I have always loved the word piccalilli. I have always loved the condiment too. I like the many variations of the word, but am particular about the actual recipe. My preferred form of piccalilli is thickish, bright yellow, mustardy, and has slightly crunchy vegetables. It is close to a chutney, except not so sweet, and my personal version is definitely not a clear pickle.
Historically, there are almost as many variations of the actual pickle as there are of the word itself – which is of ‘uncertain origin’, according to the Oxford English Dictionary. I love words of uncertain or obscure origin. There is the air of mystery, for one thing, plus the sneaky delight that the wordsmiths don’t know it all after all, and of course there is the secret hope that I myself might discover a new clue.
Piccalilli has been known as paco-lilla, peccalillo, piccalillo, pickalilly, and pickylilly – to name but a few. The OED defines it as ‘A pickle made from a mixture of chopped vegetables, mustard, and hot spices’, and tells us that it was ‘formerly also called Indian pickle.’ The first reference given by the OED is from Hannah Glasse’s Art of Cookery (1758 edition), but today I am going to give you a version from The Court and Country Confectioner, published in England in 1770, because I love the description of the author – ‘An Ingenious Foreigner, now lead confectioner to the Spanish Ambassador in England’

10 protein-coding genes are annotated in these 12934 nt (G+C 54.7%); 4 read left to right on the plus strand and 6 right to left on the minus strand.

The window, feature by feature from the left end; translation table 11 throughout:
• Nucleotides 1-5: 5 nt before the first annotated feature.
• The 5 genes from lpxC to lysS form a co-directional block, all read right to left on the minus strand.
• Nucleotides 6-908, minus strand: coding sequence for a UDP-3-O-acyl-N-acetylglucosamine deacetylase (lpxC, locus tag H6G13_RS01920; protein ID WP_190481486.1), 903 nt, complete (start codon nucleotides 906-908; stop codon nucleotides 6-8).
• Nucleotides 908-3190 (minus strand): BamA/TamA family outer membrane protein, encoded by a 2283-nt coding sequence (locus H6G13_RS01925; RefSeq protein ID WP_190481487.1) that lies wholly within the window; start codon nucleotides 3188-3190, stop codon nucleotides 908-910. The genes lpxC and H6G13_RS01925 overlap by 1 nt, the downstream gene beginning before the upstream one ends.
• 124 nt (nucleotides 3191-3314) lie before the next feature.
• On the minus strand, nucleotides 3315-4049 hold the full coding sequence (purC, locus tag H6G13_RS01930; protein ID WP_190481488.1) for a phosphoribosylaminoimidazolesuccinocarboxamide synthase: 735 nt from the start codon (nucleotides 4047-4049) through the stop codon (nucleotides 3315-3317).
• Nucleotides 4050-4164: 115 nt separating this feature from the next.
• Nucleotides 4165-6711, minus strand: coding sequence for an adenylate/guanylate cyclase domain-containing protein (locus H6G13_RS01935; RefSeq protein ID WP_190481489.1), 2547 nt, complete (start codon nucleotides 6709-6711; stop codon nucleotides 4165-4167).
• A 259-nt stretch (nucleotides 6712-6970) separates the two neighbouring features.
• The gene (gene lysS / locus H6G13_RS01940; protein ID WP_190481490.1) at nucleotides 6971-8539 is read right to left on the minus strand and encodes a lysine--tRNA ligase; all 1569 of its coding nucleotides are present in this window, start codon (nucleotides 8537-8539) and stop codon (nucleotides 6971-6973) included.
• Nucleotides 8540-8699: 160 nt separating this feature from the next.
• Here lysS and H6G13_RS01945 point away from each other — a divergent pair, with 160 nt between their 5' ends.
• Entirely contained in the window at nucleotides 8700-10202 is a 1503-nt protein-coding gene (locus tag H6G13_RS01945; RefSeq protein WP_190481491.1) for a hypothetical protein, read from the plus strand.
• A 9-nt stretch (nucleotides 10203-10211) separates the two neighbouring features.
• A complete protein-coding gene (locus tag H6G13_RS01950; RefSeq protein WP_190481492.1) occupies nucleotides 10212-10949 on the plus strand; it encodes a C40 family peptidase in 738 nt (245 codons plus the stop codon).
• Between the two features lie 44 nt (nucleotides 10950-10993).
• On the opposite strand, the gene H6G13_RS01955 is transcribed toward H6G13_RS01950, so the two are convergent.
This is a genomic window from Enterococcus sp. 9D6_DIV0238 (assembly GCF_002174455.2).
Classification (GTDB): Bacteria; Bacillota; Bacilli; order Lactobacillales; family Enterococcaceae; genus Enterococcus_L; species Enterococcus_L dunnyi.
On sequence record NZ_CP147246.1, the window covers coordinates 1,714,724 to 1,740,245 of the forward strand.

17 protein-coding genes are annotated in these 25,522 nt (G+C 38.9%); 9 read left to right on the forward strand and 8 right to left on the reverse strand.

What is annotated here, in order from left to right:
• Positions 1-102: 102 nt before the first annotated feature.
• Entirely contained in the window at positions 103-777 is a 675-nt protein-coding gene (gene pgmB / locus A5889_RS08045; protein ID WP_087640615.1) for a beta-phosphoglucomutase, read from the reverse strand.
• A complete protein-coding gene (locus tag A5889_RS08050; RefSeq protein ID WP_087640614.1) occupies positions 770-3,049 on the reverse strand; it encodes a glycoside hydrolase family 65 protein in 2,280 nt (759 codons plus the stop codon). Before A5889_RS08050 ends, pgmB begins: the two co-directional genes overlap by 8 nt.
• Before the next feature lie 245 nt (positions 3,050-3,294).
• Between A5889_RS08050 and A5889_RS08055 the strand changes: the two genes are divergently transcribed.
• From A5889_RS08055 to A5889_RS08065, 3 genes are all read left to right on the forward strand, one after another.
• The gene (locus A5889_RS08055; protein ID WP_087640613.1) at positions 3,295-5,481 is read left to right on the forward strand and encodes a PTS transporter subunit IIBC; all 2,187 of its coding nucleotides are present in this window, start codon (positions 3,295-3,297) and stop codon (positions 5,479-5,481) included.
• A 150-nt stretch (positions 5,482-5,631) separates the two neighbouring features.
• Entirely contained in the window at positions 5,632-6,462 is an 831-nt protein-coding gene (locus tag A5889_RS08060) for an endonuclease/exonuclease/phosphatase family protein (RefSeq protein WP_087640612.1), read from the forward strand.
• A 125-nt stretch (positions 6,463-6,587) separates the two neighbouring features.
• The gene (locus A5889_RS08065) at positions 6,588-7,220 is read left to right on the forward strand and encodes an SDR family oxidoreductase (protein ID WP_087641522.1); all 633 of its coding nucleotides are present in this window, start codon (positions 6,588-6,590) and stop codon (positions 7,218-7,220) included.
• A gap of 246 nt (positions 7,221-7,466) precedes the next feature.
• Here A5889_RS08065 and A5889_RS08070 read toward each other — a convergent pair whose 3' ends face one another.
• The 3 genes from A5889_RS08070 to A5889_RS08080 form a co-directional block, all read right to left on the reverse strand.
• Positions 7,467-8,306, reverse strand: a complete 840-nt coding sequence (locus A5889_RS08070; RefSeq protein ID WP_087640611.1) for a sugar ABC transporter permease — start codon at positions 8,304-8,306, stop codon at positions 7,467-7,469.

TO MAKE PICALILLO
Take colliflower, radish pods, white cabbage, cucumbers or any fruit in season, put them on a sieve , throw salt on them and set them in the sun or before the fire two or three days to dry; when the water is out, put them in layers in a pot, and between the layers put a handful of mustard seed; take as much vinegar as you think will cover them, to every four quarts put an ounce of gum arabick boil them together and pour it on them quite hot; let it stand ten or twelve days upon the hearth, or till it is all of a bright yellow and the liquor soaked up; then take two quarts of vinegar, one ounce of mace, one ounce of white pepper, a quarter of an ounce of cloves, a quarter of an ounce of long pepper, and a quarter of an ounce of nutmeg beat together; boil it ten minutes and pour it hot on your pickle, with four ounces of garlic peeled.
Quotation for the Day.
The next time you feel like complaining, remember that your garbage disposal
probably eats better than 30 percent of the people in the world.